Opensphere Blog

Regression Tests on Messaging and Webservice
base for integration projects and SOA initiatives.
Simple and with minimal overhead.

Developers’ eye view

 

So I got a brand new task: write an application that's going to process client requests for spare car parts. The requests should be validated, and forwarded to spare part vendors in order to check the availability of the parts. Then the application should gather responses from the vendors, merge them, and send them back to the client. All the communication based on JMS. Sounds like a piece of cake, huh?

After two weeks of happy coding I announced, that the task is ready! My PM asked if I’d tested it. Man! I'm not a beginner. I’m the one who wrote the unit tests! “But I mean integrating it with a real JMS server, and automated integration tests based on that” he said.

What? Am I supposed to write client and vendor simulators? Not only that: I would have to somehow check JMS messages, which are input to and output from my program, and compare them with the expected patterns. The lazy part of my developer's nature said: “no way”, and so I started searching the internet with the hope, that maybe someone somewhere has created something that could help me.

Opensphere? Ok, let's see what they've got here. Customizable JMS message producer where I can define my messages with arbitrary properties and payload type. Messages' content can be enriched with substitution variables or data taken straight from a database. Sounds good! And the good news doesn’t stop here, Openshere’s peer, JMS message consumer, waits for messages and is capable of replying to them with predefined responses.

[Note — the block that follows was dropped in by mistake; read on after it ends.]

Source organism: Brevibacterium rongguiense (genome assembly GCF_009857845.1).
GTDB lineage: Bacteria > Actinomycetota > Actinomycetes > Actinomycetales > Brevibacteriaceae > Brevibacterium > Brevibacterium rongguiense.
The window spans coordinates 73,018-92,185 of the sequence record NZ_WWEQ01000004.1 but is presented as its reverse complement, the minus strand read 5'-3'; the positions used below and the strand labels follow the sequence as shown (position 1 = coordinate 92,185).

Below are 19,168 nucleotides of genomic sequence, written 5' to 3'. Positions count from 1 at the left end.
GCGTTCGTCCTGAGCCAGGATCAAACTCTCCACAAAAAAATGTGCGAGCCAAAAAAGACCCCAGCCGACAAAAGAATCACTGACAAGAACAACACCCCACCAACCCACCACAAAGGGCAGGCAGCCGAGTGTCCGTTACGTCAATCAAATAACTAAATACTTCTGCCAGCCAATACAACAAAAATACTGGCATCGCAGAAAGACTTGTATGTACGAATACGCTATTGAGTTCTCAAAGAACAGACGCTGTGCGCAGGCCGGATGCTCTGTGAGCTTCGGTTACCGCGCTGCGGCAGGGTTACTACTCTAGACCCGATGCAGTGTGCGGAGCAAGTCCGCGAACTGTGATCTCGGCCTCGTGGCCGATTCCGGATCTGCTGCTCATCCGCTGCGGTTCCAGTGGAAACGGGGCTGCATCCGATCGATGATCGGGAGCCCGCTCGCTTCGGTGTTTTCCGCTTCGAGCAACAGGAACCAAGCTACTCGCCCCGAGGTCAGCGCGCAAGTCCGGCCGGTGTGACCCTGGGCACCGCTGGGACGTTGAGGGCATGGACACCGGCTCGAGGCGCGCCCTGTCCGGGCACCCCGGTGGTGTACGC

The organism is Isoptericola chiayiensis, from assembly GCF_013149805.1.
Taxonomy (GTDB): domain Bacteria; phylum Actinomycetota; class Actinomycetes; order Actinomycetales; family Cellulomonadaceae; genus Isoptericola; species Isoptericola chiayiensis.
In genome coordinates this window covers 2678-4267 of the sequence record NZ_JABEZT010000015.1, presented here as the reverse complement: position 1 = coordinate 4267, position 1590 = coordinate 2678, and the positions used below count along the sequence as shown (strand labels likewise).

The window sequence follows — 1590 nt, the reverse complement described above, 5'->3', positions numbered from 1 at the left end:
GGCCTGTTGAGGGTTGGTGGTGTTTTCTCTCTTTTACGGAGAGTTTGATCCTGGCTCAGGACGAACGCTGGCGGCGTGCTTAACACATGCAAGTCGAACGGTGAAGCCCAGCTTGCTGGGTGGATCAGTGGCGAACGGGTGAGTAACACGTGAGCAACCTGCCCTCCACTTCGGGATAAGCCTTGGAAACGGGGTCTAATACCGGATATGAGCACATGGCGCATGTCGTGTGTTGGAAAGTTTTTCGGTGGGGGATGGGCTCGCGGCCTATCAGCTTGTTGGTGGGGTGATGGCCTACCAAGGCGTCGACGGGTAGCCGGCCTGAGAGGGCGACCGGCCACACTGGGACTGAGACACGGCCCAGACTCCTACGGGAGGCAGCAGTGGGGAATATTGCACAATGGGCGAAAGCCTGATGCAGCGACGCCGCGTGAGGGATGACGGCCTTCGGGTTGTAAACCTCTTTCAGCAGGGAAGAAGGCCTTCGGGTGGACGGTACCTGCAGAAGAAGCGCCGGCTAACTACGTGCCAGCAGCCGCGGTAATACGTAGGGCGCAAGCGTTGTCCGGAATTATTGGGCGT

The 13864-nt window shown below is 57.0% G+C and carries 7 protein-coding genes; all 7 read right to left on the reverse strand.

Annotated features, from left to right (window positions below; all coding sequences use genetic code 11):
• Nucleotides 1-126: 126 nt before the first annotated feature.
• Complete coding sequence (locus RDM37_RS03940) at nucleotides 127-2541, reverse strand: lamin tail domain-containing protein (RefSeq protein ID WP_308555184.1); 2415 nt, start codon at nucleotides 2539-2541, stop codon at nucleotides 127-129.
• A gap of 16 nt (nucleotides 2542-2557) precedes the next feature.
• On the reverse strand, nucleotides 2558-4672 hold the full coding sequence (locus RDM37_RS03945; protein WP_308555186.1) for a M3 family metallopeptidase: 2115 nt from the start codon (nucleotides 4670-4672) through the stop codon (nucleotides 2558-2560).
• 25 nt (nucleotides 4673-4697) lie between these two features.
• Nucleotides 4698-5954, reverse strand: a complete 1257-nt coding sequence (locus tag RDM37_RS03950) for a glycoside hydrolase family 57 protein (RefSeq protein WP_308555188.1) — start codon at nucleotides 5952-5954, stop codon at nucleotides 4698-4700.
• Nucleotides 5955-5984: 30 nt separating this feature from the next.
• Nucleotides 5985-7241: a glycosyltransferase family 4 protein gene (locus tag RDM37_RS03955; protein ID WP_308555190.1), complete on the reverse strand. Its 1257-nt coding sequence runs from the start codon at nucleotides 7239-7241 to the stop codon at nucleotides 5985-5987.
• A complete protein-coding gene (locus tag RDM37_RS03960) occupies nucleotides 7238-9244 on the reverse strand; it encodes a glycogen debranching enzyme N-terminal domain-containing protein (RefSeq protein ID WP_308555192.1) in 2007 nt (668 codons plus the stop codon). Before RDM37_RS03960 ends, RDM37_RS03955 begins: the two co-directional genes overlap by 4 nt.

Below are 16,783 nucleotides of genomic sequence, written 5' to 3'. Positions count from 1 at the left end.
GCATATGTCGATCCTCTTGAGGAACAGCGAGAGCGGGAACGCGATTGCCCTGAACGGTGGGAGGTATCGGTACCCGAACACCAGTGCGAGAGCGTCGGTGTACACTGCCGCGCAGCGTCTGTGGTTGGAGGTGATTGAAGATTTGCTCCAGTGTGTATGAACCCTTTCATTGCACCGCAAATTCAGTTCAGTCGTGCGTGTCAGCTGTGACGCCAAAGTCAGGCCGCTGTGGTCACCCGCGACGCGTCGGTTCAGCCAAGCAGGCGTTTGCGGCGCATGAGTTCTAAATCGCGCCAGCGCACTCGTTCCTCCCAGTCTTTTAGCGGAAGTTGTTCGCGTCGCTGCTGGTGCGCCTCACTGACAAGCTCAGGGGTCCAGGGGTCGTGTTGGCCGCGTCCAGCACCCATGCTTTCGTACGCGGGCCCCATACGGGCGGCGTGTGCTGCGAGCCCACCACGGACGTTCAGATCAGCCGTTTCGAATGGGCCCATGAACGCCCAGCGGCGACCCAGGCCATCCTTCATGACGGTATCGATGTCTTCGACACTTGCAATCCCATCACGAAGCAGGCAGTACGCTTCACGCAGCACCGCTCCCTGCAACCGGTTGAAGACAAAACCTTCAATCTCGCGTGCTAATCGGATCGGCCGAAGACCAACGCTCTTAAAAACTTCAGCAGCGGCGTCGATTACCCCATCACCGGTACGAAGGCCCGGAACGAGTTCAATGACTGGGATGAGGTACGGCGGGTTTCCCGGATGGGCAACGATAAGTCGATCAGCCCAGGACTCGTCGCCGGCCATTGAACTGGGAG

I set up HonetQ to host my queues and topics, and created my first Opensphere project that ran my application in a simulated environment. All this in just 30 minutes:

 

 

Simulation is cool, isn't it? But what I need are tests. Opensphere supports them as well. For me the most crucial element here is a message comparator. When the JMS message consumer gets a message it can be written down to a file, and the comparator checks it against previously prepared, expected patterns. But it's much more than just a simple file diff. In a map message or a text message with XML payload you can define exactly which elements should be compared. This way irrelevant content is simply ignored which would be almost impossible with basic file diff. Graphical presentation of a test case flow is another great feature.

After a day of work I had a complete test suite for my application:

 

 

Believe me, it's only the top of the iceberg. I didn't even mention web services, Tibco Rendezvous and SQL support as well as other interesting possibilities. Maybe one day I'll write something more about them... However, after playing with Opensphere for some time, I'm convinced this piece of software is definitely worth those few bucks they want for the license.

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